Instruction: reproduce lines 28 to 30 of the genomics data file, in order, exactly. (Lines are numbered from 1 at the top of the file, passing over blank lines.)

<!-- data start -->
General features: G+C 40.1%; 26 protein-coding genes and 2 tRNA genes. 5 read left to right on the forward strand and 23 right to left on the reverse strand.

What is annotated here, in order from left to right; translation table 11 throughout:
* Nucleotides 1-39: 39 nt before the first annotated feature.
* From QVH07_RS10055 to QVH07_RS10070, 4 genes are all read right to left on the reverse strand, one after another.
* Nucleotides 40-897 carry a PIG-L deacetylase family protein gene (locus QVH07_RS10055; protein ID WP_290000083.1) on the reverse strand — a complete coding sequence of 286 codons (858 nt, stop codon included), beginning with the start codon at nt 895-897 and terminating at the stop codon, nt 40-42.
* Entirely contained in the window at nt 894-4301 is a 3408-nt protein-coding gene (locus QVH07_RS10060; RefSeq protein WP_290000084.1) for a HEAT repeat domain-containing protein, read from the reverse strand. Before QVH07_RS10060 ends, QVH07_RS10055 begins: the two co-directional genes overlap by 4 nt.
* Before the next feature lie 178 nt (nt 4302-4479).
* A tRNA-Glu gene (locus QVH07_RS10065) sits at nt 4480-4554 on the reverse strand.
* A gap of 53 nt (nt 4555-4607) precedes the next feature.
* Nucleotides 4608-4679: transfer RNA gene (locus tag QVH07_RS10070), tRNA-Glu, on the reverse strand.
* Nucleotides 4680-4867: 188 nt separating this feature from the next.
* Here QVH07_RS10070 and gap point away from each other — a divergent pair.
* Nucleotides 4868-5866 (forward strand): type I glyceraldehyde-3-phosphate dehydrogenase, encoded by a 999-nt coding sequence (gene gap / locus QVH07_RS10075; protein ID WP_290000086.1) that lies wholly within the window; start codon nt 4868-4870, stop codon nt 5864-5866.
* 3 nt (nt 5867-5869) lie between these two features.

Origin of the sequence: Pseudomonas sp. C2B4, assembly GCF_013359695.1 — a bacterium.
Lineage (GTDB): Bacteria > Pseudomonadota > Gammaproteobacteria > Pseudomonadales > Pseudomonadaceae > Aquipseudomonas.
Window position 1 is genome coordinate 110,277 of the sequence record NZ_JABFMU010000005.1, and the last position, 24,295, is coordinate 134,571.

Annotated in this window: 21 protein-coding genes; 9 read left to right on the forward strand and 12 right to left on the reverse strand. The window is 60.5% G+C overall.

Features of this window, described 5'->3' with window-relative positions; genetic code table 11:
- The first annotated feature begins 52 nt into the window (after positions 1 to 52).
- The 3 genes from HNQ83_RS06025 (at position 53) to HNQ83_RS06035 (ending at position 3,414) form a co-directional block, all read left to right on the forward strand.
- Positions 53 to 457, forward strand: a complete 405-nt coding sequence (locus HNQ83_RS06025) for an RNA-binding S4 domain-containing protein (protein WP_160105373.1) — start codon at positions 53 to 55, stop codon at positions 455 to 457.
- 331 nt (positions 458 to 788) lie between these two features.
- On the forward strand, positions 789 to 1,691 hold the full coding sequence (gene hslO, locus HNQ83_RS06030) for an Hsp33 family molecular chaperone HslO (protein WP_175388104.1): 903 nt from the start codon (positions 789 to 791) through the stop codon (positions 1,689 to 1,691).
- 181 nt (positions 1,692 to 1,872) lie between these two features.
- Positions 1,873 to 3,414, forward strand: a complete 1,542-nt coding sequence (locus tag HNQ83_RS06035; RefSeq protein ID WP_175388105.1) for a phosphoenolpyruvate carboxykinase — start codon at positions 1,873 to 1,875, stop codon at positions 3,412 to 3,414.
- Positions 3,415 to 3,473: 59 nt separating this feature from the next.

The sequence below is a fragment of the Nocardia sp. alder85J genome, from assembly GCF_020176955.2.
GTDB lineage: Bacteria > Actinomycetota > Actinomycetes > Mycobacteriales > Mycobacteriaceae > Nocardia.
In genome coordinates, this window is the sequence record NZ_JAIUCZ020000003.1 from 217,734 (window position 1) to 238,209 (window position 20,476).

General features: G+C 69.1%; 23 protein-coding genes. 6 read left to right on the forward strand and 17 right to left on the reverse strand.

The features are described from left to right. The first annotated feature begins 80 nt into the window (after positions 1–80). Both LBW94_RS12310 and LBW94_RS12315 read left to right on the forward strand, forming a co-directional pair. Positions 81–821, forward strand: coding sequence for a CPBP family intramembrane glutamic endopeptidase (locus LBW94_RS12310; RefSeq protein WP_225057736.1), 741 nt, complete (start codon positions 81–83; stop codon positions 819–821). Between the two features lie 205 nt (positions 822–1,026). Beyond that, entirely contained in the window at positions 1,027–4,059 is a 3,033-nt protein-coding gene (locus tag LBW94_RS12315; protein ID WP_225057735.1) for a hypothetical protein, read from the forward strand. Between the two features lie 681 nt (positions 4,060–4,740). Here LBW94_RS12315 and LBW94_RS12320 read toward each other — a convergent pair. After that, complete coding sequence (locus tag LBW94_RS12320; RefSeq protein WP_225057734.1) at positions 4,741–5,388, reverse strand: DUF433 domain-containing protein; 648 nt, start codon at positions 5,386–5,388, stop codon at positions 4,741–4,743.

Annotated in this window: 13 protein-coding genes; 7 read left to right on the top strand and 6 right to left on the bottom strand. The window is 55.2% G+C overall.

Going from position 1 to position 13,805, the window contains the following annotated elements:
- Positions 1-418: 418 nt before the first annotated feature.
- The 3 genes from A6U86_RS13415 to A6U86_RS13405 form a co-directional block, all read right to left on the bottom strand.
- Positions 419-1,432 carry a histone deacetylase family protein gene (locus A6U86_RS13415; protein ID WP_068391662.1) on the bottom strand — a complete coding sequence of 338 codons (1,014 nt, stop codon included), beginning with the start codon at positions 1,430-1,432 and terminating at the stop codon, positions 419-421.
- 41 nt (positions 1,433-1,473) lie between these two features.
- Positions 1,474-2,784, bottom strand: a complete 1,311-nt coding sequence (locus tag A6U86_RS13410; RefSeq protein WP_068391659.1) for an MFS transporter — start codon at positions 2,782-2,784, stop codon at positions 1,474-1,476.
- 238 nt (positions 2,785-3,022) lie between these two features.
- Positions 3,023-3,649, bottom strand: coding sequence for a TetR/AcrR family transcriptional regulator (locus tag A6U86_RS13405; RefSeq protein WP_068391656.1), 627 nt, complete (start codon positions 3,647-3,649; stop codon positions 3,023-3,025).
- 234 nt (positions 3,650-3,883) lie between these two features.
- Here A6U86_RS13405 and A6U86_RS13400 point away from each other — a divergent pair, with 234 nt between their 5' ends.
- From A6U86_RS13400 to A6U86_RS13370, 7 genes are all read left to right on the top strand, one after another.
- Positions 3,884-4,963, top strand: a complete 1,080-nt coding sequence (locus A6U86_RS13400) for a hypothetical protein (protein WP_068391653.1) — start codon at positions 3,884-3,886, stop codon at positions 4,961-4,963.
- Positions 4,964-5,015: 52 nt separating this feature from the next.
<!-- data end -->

The sequence below is a fragment of the Nocardia sp. alder85J genome, from assembly GCF_020176955.2.
GTDB lineage: Bacteria > Actinomycetota > Actinomycetes > Mycobacteriales > Mycobacteriaceae > Nocardia.
In genome coordinates, this window is the sequence record NZ_JAIUCZ020000003.1 from 217,734 (window position 1) to 238,209 (window position 20,476).